Thank you for taking the time to reply. One point I could consider should the product be exported to other countries is the use of the RASFF system for food and feed safety alerts so I will bare this mind along with your comments on a benchmarked GFSI scheme. 

 

Thank you. 



#5 Oliver_Whiting

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Posted 10 May 2019 - 09:29 AM

Hi Oliver,

 

Welcome to the forum :bye:

 

Are you looking at legislation directly applicable to yourself as a manufacturer, or legislation in general relating to a recall?

This FSA document may be of some use:

https://www.food.gov...dance-final.pdf

 

From it is the below:

In accordance with Article 54 of Regulation (EC) No. 882/200411, enforcement authorities have the power to order a withdrawal/recall of a food if FBOs do not fulfil their legal obligations regarding the safety of food.

 

As Todd mentions, different schemes and indeed customers will no doubt have their own requirements for a recall, though I assume for this thread you only want legal requirements?

 Hi Zanorias thank you for your welcome! 

 

Yes, the legal requirements particularly to that of a manufacturer so their legal obligations. I've raised the point of precautionary measures (initially) Article 7 of 178/2002 as tests were conducted for Listeria spp. which I only believe to be a generic test, further tests to identify the serotype will / have been conducted.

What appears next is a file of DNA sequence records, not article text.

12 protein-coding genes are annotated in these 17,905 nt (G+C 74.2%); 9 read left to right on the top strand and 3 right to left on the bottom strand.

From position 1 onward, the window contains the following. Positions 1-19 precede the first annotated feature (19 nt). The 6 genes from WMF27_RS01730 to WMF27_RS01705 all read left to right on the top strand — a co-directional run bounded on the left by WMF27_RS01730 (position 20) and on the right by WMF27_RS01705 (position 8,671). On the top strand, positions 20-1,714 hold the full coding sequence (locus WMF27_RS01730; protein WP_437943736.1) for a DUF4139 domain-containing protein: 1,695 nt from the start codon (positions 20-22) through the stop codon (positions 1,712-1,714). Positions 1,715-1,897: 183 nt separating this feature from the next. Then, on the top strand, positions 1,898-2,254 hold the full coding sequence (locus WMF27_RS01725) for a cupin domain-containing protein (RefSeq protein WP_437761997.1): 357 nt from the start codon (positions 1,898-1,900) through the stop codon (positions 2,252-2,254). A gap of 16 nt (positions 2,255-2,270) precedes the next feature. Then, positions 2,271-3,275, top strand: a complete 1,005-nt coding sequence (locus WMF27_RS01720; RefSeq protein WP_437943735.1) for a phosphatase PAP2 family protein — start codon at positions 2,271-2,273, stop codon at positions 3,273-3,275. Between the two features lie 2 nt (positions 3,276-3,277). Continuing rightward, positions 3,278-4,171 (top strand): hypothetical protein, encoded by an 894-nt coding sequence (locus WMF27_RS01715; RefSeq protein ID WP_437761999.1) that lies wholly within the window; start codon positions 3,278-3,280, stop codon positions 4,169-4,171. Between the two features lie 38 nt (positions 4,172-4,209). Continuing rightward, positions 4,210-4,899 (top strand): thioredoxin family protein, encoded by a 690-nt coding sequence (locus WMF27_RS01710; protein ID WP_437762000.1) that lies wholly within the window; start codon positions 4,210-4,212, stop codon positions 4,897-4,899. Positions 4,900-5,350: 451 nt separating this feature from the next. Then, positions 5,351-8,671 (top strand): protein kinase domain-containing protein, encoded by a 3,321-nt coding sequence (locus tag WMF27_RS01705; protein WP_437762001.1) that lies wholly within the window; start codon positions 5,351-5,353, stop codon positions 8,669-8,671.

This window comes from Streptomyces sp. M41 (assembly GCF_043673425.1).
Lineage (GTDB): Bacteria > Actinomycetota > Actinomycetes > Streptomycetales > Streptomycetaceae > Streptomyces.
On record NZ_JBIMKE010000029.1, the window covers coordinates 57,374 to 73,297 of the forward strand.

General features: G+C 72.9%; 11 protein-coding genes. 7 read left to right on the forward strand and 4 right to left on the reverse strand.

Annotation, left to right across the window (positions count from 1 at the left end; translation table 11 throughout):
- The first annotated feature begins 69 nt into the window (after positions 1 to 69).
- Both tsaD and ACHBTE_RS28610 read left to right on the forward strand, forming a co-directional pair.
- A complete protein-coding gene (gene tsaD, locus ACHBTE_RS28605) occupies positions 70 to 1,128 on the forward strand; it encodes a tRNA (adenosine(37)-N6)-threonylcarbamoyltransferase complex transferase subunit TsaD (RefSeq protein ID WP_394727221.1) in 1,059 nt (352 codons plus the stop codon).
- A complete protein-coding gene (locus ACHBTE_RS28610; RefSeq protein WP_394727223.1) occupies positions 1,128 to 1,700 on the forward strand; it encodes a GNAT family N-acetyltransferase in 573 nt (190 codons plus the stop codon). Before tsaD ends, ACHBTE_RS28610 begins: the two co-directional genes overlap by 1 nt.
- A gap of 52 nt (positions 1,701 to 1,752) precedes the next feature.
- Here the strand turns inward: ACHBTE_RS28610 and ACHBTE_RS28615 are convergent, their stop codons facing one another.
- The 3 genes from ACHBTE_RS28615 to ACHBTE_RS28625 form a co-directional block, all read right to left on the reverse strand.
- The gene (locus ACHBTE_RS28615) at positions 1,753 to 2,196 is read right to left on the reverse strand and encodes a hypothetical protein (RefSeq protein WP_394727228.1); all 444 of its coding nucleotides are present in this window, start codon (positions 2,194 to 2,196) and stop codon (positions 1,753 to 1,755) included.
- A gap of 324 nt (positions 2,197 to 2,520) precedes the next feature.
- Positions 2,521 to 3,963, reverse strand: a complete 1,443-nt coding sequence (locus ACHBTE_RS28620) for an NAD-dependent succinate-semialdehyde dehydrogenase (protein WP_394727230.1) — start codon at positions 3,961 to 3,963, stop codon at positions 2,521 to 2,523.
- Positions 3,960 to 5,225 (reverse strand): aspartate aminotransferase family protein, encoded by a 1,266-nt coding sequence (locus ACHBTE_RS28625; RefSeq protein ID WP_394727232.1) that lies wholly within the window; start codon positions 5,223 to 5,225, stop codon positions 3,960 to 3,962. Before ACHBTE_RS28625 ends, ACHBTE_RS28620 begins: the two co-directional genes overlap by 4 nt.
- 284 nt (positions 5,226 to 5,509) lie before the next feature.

I wasn't aware of the FSA document.  Article 54 is a good point I could raise this alongside Article 55 and EC No. 478/2004 crisis management plan for the case study manufacturer? 

 

Thank you!  



#6 Scampi

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Posted 10 May 2019 - 01:00 PM

This real example may be of some assistance

 

https://www.swlawyer...n-Stevenson.pdf


Because we always have is never an appropriate response!


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#7 zanorias

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Posted 10 May 2019 - 01:57 PM

Would it also be worth considering EC178:2002 article 14 which, IIRC, has two conditions when determining whether a food is indeed "unsafe" - a. intended use and b. information provided to the consumer. These could thereby determine the necessity for a recall depending on the situation i.e. food & listeria species. Though I guess it depends if your case study has a starting point of the need for a recall being decided upon already and you're looking at relevant legislation thereafter.



#8 Oliver_Whiting

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Posted 10 May 2019 - 02:08 PM

Would it also be worth considering EC178:2002 article 14 which, IIRC, has two conditions when determining whether a food is indeed "unsafe" - a. intended use and b. information provided to the consumer. These could thereby determine the necessity for a recall depending on the situation i.e. food & listeria species. Though I guess it depends if your case study has a starting point of the need for a recall being decided upon already and you're looking at relevant legislation thereafter.

Hi Zanorias, 

 

Great point, I will consider this alongside Article 17/19 and potentially Article 18 which considers the traceability.